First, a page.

Courtesy of Forbes
“Morbius” is an act of hubris. After facing many setbacks and delays, the Sony/Marvel venture aspires to be an intense character study of two men faced with the challenge of fighting off a rare disease and the lengths each will go to survive. However, it falls short of its goal by a large margin.
“Morbius” is what you get when studios assume they can release anything so long as it could potentially belong to a superhero franchise. They expect audiences to eat it up. “Morbius” is symptomatic of a disease that is becoming increasingly prevalent in Hollywood. The film is not that bad, but it is far from a good movie, even though everyone on set — from Jared Leto to Matt Smith — seemingly puts forward a legitimate attempt at making the tragedy of Dr. Michael Morbius come to life.
The core issue with the movie is the script, which lacks any sort of depth or self-awareness — two things that it desperately wants to try to show off at every turn. There are scenes where Leto’s Morbius struggles with the curse he has brought upon himself that are smushed together with Smith’s character goofily dancing around, enjoying his new disease-free body.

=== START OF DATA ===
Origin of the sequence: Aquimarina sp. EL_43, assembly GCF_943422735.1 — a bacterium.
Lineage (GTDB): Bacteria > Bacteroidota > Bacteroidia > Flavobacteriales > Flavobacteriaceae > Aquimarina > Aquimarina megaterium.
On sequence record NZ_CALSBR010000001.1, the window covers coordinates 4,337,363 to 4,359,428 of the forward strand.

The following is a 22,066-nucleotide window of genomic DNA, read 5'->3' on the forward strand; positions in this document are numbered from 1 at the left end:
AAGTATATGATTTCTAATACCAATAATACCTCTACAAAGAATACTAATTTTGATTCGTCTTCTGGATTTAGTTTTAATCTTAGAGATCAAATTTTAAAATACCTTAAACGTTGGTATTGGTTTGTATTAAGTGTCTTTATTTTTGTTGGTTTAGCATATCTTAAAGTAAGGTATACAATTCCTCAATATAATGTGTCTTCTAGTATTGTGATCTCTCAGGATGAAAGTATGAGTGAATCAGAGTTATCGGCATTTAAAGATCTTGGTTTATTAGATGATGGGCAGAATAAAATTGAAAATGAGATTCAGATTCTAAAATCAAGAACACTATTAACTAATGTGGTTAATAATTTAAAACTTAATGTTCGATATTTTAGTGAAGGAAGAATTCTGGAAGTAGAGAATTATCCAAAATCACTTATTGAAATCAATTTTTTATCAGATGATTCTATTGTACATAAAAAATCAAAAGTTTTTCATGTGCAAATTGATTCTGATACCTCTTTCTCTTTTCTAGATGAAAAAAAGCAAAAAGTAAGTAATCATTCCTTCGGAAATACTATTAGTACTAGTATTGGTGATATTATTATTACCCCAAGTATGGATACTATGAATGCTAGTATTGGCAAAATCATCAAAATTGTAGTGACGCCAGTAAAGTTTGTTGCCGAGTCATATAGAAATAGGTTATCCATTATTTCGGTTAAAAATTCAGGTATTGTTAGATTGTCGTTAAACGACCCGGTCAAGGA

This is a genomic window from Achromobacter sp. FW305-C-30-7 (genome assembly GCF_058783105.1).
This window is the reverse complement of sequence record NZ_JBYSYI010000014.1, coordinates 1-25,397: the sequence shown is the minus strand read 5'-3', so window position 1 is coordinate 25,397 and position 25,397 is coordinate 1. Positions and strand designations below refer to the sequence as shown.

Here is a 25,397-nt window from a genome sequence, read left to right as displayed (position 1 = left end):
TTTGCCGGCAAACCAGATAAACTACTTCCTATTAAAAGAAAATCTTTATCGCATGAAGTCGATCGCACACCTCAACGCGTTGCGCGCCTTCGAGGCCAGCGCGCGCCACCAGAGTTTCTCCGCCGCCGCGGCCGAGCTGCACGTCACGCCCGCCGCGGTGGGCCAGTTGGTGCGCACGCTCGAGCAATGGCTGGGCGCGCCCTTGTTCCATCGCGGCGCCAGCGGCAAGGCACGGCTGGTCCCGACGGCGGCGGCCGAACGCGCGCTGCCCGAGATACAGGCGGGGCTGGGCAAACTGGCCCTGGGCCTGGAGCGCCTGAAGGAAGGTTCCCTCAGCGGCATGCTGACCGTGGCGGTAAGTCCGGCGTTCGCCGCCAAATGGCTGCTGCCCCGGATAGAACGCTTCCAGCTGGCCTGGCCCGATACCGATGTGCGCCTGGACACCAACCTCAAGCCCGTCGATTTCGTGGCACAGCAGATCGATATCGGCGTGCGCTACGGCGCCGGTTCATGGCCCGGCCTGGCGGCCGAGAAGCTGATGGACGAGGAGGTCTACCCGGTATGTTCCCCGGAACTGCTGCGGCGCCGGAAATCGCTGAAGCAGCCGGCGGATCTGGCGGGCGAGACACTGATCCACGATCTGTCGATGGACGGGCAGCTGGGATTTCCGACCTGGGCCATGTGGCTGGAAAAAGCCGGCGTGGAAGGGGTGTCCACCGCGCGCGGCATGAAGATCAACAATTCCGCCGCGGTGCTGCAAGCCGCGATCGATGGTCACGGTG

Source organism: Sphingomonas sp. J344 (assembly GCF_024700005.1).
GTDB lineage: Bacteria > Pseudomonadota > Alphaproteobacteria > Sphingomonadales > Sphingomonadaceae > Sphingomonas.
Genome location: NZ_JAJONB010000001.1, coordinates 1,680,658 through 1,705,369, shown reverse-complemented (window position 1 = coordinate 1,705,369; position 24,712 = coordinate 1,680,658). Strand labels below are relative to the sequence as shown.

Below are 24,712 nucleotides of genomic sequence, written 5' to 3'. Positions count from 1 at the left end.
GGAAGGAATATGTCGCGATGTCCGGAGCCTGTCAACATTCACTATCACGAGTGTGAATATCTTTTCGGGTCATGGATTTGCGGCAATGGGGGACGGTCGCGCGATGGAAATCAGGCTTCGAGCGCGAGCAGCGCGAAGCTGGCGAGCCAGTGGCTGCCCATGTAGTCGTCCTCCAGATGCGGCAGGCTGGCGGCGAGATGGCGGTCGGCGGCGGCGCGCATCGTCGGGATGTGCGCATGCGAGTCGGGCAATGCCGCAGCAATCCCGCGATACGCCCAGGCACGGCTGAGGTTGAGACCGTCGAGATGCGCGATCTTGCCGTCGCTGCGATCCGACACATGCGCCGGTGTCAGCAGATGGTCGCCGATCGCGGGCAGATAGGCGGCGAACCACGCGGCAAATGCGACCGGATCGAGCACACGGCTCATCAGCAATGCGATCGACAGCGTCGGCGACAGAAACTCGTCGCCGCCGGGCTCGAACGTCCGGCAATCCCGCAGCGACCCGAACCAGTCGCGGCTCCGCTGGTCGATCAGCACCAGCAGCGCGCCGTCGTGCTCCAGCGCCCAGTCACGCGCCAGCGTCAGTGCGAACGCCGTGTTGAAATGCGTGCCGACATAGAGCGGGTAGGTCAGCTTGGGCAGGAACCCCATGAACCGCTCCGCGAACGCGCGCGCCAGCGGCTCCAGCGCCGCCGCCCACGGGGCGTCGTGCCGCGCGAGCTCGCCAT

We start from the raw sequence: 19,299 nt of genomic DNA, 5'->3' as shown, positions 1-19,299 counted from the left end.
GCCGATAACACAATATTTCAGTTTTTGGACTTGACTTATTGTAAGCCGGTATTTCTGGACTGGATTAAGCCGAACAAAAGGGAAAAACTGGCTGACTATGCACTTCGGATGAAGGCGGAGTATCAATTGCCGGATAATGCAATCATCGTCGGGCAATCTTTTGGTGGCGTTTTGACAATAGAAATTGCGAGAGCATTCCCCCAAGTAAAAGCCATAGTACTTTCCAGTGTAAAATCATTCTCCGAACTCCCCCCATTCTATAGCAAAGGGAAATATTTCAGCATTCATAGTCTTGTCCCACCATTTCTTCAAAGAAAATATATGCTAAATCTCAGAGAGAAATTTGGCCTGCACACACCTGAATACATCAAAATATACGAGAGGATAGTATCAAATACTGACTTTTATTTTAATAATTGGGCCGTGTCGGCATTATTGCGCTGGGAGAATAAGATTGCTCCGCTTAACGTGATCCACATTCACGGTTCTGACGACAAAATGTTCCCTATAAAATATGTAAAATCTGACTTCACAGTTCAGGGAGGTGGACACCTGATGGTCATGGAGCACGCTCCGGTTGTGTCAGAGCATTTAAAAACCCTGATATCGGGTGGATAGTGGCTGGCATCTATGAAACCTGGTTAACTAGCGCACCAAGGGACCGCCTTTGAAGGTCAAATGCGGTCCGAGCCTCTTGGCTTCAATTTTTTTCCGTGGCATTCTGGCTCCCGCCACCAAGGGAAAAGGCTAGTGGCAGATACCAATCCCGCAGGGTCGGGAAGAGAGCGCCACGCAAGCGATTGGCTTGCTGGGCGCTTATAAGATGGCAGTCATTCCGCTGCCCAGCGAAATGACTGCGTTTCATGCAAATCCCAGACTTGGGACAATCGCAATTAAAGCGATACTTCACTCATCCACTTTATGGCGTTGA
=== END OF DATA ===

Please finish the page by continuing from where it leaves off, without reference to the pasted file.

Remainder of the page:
This is also supposed to take place in the same universe as the recent “Venom” movies, but based on the two drastically different tones and characters, it is nearly impossible to imagine that the world Venom lives in is the same one that Morbius inhabits. All of this is part of a greater effort to potentially construct a larger cinematic universe where the rogue gallery of Spider-Man villains teams up for a future “Sinister Six” movie.
It feels like we are due for a movie like this one every five years or so, where a studio wants to force all of their iconic characters into one movie, regardless of whether or not it makes any sense. Sony has already tried to do this — and failed — by stuffing “The Amazing Spider- Man 2” with villains and easter eggs hinting at a “Sinister Six” movie on the horizon.
Then, in 2017, Universal attempted to set up their “Dark Universe” of monster movies with the Tom Cruise-led “The Mummy.” It’s the perfect example of Hollywood putting the cart before the horse. Instead of trying to find a unique tone and vision that will keep audience members entertained, these films opt to play to the lowest common denominator and come off as lazily-made, “color-by-the-numbers” features.
A bright spot in the gray cloud that is “Morbius” is the endlessly entertaining role in meme culture the film has played online. From being the “Batman movie for real adults” to “becoming the first movie to sell a trillion tickets,” the “#MorbiusSweep” being promoted online is everything that the movie should have been.
It is ludicrous that this movie could even be considered a major release from a major studio — and the tone of the movie should have reflected this. Instead, what shows up on screen is a dark and dreary mess that doesn’t know whether it wants to be a serious drama about a man who can’t control the curse he brought upon himself or be the quippy, empty meal that most Marvel movies have become as of late. It’s a forgettable movie that I’d recommend skipping for now.